The general attitude toward sexual abuse in jails has been normalized over the years, even with jokes in television and movies, says USA Today. It’s become general knowledge that rape and sexual misconduct is what happens, and worse, inevitable, to inmates in jail, and it’s unacceptable.

Sexual abuse within the jail system is an ongoing problem. According to a report from 2016 through 2018 from the US Department of Justice, thousands of inmates have been victimized from both inmate-on-inmate abuse and staff-on-inmate abuse.

In prison systems in California, reporting sexual abuse has just begun. At least 17 current and previous employees of FCI Dublin are under investigation for sexual misconduct, says LA Times. A culture of “enforced silence and obedience,” and “violence and threats of violence” has kept inmates scared and quiet about reporting.

As told by USA Today, inmates underreported staff sexual abuse with only about a quarter of the victims informing authorities. The largest population victimized were women inmates (67%), with most of the perpetrators being officers within the facilities, over 40, and white. Many incidents of sexual abuse took place in “dead zones” of the prisons, where surveillance cameras were missing.

Women inmates in California state prisons particularly have been victimized. They are not only in danger of harassment, but of severe sexual abuse. Sexual abuse of women in prison systems across the nation is a widespread issue, says LA Times. A government survey claims over 3,500 women have been abused by officers in jails and prisons each year. The women imprisoned with sexual predators have no way out and fear of reporting, says the LA Times, referring to the situation as “every woman’s worst nightmare.”

Hundreds of complaints have been filed by women inmates in California prisons since 2014, says The Guardian, but not enough justice has taken place. Only four guards have been terminated and four guards have been faced with criminal charges, says the article. Many women are scared to report abuse because of retaliation or fear of being ignored completely. ““California paid no attention to their well-being, left them to suffer at the hands of the worst kinds of sexual deviants, and made them relive their pain daily while being locked behind bars,”” says LA Times.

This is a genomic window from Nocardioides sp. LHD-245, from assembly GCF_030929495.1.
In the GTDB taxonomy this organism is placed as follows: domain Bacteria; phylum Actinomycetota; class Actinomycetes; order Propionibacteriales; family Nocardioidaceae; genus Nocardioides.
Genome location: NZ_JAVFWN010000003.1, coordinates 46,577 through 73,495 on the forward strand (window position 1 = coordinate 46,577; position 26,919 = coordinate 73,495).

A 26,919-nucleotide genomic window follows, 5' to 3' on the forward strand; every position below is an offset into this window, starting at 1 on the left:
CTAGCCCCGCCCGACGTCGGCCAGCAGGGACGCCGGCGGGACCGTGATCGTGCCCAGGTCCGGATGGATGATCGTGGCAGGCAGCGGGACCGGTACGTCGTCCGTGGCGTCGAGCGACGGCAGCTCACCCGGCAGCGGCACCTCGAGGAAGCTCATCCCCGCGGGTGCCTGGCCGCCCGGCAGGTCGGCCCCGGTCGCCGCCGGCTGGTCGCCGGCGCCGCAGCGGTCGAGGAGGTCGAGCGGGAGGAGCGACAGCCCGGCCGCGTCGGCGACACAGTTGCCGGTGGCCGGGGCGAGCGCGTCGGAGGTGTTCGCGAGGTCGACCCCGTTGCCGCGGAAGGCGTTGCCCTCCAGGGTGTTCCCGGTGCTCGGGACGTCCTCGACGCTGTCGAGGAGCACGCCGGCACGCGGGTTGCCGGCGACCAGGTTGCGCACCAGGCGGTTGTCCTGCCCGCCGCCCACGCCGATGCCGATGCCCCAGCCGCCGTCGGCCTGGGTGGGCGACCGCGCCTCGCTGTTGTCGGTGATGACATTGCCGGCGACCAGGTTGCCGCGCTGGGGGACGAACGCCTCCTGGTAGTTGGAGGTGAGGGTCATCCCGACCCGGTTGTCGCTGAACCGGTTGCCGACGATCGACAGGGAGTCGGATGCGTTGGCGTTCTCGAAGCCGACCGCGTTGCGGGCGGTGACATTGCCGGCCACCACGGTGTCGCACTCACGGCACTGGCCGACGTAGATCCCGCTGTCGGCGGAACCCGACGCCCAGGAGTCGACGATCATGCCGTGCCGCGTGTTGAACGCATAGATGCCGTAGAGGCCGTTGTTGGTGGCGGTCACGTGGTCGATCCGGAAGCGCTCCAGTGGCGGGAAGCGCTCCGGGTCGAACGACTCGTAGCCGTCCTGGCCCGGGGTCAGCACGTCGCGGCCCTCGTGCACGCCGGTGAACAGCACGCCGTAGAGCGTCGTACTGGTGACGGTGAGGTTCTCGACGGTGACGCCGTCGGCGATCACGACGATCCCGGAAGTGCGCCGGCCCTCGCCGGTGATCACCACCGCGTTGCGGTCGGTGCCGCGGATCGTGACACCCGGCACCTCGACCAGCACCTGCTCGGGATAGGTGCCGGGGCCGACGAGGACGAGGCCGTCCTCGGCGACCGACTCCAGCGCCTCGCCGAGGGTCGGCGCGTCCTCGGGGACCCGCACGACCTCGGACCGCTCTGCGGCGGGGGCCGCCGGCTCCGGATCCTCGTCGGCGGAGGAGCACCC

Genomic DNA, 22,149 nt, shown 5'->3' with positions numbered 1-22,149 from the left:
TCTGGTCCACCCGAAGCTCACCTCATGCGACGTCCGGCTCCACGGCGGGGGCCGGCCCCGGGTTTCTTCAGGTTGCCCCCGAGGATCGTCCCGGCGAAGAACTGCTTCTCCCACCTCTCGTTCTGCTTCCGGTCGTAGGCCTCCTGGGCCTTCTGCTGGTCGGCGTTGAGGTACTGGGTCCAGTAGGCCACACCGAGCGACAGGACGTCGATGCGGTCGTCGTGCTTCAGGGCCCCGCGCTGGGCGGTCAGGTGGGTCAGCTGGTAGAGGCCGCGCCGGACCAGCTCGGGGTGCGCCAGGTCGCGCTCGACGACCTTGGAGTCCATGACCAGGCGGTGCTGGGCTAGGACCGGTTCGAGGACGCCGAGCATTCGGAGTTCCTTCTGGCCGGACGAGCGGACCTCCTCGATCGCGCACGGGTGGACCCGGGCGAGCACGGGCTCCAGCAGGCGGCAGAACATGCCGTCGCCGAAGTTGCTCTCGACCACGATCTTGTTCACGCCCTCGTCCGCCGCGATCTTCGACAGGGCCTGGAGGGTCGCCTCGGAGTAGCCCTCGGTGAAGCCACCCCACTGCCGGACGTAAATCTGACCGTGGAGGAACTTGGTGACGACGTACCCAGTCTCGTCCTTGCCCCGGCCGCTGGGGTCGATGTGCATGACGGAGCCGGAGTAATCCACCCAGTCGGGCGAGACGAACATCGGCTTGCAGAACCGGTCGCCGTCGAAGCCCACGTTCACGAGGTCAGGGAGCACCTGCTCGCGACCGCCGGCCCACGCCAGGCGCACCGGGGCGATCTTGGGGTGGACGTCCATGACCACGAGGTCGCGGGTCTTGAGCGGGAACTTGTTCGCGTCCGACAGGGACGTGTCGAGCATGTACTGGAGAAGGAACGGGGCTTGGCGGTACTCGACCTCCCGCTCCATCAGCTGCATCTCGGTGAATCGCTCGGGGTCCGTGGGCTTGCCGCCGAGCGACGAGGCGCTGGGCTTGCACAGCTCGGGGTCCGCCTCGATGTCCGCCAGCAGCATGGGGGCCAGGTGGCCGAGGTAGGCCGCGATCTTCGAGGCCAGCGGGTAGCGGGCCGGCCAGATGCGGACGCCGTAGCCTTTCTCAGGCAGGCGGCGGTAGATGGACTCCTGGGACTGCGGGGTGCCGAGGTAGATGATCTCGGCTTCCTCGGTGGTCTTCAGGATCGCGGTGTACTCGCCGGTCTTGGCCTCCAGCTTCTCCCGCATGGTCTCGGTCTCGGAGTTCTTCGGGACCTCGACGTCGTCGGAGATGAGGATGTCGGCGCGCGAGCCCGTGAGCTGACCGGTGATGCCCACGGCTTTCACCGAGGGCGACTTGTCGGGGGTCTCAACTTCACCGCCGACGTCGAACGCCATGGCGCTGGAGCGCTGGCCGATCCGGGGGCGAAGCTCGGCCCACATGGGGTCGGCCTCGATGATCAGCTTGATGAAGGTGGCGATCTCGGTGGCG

Prison Rape Elimination Act of 2003

Not only is sexual abuse in jail a heinous misuse of power, it’s also highly illegal. According to the National Institute of Corrections, the Prison Rape Elimination Act of 2003 states a zero-tolerance policy of sexual abuse, standards of prevention, protection, and reduction and punishment of sexual abuse, and collection of information. This applies to all public and private institutions that hold juvenile and adult inmates. According to the Federal Bureau of Prisons, inmates are encouraged to report incidents of sexual abuse immediately and will be thoroughly investigated.

California state law gives sexual abuse victims up to ten years after the incident to sue the alleged assailant. Victims are also allowed to sue ten years after the alleged assailant has left the law enforcement position where the abuse took place.


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Justice for sexual abuse victims in jail

Sexual Abuse in Jail Should Not Be Tolerated: Contact a California Attorney Now

It cannot be overstated—any abuse in-custody cannot and should not be tolerated, and this includes any forms of sexual abuse. Please contact the experienced civil rights attorneys at The Sehat Law Firm to tell us your story. You or your loved one who has been a victim of sexual abuse needs to come forward so we can bring justice and help prevent this from happening again.